Julius Ramsay on Developing The Mood for Into the Dark: The Current Occupant [Exclusive Interview]

Julius Ramsay
Julius Ramsay directed Into the Dark: The Current Occupant

Julius Ramsay knows the two worlds too well—the horror world and the political world.

In the Dark: The Current Occupant was the perfect avenue to blend the two worlds he loves.

In this installment of Into the Dark series, Into the Dark: The Current Occupant follows a man trapped in a mysterious psychiatric ward with no memory but comes to believe that he’s the President of the United States and the subject of a diabolical political conspiracy. As the asylum’s soul-crushing forces bear down on him, he fights to preserve his sanity and escape so that he can return to power.

The series is a monthly horror event from Blumhouse studio. Each feature-length movie is inspired by a holiday with the signature Blumhouse spin.

It stars Barry Watson (The Loudest Voice), Sonita Henry (Krypton), Marvin ‘Krondon Jones III (Black Lightning), Lilli Birdsell (Doom Patrol), Kate Cobb (Scandal), Ezra Buzzington (Crossbones) and Joshua Burge (The Revenant). Julius Ramsay directed the film with his brother, Alston Ramsay wrote the script.

LRM Online spoke with Julius Ramsay earlier this month about this project. He has directed many horror-related television shows, including The Purge, Scream: The TV Series, and The Walking Dead.

Into the Dark: The Current Occupant is now streaming on Hulu.

ALSO READ: Alston Ramsay on Writing a Political Horror Story for Into the Dark: The Current Occupant [Exclusive Interview]

Read the full interview below.

Julius Ramsay: I love your name, Gig. It’s very cool.

Gig Patta: Hey, thanks. Appreciate that. I try to be unique. [Laughs]

Julius Ramsay: Yes, I go by the nickname Jute. J-U-T-E. So it’s not dissimilar.

Gig Patta: That is pretty awesome. Congratulations on your new film for the Into the Dark Series with The Current Occupant.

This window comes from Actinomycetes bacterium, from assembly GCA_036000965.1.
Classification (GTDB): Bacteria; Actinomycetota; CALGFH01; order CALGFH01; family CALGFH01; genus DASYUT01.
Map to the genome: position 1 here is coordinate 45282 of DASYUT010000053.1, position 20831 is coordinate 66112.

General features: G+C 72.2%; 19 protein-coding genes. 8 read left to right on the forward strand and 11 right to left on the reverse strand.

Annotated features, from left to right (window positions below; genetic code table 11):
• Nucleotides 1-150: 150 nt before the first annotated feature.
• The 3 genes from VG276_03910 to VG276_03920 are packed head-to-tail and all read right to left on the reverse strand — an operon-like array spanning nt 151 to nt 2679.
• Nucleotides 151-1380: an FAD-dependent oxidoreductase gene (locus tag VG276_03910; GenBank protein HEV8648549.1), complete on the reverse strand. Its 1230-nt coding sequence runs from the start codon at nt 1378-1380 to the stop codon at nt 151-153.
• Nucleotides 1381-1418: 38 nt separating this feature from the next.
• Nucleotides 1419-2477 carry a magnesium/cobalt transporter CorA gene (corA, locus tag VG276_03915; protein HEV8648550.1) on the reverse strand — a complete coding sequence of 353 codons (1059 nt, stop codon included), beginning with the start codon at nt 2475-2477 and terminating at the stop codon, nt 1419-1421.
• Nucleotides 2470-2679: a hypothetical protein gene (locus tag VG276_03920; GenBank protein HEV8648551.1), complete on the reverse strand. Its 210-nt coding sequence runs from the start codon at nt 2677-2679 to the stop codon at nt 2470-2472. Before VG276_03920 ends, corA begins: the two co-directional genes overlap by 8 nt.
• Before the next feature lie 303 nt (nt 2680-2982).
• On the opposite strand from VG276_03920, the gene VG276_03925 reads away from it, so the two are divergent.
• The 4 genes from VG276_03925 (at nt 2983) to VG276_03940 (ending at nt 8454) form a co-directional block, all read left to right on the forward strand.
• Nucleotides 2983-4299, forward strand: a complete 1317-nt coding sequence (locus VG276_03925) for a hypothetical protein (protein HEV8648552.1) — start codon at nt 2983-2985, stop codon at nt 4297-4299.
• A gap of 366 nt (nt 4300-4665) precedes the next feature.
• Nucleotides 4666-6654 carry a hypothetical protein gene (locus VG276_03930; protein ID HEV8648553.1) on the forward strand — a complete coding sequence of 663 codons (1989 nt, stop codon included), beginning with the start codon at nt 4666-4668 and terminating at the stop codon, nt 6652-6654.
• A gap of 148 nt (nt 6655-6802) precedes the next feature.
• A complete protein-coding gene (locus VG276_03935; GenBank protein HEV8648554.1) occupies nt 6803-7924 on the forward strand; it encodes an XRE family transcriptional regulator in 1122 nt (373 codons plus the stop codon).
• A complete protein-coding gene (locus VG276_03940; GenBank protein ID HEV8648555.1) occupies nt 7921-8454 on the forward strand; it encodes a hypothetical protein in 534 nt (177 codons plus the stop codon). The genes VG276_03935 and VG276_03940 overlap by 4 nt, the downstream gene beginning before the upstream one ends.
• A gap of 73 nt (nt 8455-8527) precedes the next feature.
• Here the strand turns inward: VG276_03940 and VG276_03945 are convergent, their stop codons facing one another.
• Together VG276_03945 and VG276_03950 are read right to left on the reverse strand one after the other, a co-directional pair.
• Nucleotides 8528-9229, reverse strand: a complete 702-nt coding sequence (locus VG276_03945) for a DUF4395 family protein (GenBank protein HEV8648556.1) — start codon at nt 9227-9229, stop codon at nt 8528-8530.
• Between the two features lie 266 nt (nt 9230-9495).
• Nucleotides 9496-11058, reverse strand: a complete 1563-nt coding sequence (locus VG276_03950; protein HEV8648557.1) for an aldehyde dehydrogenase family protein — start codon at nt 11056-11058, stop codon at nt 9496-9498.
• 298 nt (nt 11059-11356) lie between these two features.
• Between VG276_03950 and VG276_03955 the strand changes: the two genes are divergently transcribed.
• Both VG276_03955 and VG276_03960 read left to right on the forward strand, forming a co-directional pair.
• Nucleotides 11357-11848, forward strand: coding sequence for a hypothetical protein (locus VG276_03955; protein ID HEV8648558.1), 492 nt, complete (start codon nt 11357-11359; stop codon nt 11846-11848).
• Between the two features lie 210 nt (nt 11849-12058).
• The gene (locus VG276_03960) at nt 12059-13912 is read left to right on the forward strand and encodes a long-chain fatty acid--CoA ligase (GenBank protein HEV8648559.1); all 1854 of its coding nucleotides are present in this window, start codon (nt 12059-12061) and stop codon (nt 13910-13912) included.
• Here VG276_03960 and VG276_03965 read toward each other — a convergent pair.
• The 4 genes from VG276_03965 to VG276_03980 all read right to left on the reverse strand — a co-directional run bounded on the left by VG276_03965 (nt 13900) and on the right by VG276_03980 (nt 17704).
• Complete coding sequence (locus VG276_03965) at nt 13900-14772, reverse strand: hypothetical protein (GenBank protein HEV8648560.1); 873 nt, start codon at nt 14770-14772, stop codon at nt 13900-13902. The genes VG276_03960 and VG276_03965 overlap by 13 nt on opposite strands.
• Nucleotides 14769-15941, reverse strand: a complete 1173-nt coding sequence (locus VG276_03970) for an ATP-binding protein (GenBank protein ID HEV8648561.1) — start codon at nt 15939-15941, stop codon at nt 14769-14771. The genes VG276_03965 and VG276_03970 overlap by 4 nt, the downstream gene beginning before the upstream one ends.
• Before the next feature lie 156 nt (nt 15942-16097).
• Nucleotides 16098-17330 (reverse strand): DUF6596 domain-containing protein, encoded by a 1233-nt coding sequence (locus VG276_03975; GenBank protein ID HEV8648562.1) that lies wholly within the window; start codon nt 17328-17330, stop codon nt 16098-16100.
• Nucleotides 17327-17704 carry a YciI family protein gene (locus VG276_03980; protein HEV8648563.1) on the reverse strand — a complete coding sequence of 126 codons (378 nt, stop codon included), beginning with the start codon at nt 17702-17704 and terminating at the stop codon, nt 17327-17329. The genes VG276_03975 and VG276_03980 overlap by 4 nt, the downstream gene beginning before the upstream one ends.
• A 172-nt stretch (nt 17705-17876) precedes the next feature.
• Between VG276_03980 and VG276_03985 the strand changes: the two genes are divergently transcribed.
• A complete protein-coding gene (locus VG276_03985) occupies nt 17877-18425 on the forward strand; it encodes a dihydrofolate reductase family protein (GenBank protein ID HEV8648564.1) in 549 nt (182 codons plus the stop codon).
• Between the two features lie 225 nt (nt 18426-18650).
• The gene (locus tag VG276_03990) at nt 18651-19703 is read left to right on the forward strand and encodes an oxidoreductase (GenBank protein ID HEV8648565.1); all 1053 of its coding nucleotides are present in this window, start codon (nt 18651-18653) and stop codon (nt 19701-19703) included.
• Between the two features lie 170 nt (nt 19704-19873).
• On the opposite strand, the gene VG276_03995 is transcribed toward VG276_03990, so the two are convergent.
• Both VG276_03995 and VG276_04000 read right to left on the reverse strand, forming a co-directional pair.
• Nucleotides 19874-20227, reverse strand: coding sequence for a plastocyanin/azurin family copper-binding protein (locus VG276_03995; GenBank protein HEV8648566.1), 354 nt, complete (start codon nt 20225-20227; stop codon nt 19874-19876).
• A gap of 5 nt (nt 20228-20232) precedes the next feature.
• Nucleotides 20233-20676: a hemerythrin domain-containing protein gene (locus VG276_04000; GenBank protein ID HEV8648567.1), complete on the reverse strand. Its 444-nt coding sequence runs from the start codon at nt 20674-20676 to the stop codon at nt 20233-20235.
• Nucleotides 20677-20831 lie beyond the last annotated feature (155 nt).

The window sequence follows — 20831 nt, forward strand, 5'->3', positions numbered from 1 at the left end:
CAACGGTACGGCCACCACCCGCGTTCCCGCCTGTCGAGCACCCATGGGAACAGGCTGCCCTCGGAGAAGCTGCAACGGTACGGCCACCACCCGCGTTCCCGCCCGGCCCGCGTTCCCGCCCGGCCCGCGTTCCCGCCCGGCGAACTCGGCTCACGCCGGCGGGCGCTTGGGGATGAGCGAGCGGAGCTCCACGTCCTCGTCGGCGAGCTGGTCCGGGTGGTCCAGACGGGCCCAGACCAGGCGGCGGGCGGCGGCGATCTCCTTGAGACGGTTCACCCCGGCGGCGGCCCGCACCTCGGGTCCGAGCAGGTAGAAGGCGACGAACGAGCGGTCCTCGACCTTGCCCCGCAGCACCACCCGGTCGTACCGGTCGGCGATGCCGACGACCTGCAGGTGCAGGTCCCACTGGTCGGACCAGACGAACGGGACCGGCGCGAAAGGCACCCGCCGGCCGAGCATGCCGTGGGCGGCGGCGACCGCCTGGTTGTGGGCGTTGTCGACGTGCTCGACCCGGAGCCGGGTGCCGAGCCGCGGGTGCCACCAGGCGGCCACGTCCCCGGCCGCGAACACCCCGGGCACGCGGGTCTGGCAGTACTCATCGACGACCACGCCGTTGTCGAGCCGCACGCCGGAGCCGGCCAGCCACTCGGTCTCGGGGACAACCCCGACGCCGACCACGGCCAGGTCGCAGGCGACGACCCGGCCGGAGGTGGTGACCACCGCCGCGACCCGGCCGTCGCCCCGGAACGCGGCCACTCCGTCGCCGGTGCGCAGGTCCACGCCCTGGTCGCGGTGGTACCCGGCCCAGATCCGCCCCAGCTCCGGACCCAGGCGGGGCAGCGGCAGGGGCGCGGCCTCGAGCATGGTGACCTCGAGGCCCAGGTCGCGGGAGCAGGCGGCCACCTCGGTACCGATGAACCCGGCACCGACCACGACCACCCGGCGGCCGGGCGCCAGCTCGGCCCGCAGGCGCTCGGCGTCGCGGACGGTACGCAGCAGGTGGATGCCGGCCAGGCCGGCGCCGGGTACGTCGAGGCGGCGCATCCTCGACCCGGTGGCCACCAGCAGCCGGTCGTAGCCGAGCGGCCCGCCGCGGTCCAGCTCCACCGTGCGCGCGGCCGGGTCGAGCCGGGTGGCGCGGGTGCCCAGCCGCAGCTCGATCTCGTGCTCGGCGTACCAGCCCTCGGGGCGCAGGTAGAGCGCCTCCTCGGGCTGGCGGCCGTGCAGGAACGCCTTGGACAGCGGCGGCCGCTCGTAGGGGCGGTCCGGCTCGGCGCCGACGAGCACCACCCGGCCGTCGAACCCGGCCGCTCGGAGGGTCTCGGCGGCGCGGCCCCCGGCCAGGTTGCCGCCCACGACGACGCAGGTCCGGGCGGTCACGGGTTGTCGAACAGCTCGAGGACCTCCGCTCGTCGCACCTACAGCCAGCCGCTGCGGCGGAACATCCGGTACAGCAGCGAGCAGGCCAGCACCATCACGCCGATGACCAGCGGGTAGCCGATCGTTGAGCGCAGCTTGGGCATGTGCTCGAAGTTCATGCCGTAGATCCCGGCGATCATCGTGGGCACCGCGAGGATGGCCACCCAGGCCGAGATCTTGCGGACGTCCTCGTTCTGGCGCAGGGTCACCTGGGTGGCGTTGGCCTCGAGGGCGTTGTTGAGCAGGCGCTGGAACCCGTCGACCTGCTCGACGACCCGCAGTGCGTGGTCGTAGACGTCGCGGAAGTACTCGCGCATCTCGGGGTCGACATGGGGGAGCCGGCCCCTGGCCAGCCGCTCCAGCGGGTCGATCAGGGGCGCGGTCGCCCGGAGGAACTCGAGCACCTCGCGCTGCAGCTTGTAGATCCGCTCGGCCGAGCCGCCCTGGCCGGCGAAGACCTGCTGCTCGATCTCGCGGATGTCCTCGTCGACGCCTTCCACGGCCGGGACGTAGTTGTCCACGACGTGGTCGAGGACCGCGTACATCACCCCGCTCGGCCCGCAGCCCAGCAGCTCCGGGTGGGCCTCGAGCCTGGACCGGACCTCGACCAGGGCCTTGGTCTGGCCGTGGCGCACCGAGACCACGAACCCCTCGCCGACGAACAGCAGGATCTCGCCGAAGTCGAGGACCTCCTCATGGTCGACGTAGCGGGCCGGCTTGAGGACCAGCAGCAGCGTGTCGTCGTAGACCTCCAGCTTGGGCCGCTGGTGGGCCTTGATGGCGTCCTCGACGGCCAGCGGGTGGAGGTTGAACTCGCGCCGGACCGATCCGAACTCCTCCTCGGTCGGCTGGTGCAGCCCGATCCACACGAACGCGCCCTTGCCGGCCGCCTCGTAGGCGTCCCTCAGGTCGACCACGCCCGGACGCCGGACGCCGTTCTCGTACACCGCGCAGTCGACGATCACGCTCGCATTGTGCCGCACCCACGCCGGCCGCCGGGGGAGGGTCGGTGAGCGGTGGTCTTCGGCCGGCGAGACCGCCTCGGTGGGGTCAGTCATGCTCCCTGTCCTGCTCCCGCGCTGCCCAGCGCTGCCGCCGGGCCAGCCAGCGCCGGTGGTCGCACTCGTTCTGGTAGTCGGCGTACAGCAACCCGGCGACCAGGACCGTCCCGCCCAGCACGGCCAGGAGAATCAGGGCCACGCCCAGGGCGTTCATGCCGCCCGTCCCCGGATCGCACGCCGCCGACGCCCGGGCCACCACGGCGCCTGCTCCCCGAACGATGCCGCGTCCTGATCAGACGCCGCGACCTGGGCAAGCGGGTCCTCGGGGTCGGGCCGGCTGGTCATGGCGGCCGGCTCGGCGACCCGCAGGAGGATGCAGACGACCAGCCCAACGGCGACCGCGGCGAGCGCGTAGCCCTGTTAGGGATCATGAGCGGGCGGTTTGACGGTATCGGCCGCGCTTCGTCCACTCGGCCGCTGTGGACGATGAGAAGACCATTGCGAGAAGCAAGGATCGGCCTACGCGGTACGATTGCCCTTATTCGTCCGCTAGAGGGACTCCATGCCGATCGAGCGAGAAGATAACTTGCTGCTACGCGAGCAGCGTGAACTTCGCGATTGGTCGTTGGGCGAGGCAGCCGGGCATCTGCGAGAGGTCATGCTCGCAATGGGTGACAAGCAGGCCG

Julius Ramsay: Thank you.

Gig Patta: How did your brother, Alston Ramsay, convinced you to do this project?

Julius Ramsay: It was a collaboration. We’re both lifelong pundits in the political world. It’s something we’re very interested in. Obviously, my brother worked in politics for a long time. I was also an intern for Bill Clinton when he was in power. It’s something that we’ve both been fascinated about for a very long time.

This was an idea that we had been developing and thought we had a refreshing angle on it. As well, it is a timely subject and premise for a film. We were lucky enough to partner up with Blumhouse and get it made.

Gig Patta: Now, you’re not a stranger to horror yourself. What is the love of horror to you?

Julius Ramsay: I like exploring strange worlds. For one, horror gets a free license to do that. Although I’m not a big fan of violence, I’m a big fan of the examination of the unusual. And at times, the terrifying. Horror, as a genre, allows exploring unfamiliar and frightening worlds. That’s what most appealing about it.

For example, The Walking Dead is not so much a show about the zombies. That’s a big part of it. The Walking Dead, itself, refers to the people, the people in it, and what happens to people’s humanity when they’re stripped of everything else. That’s what’s interesting about it.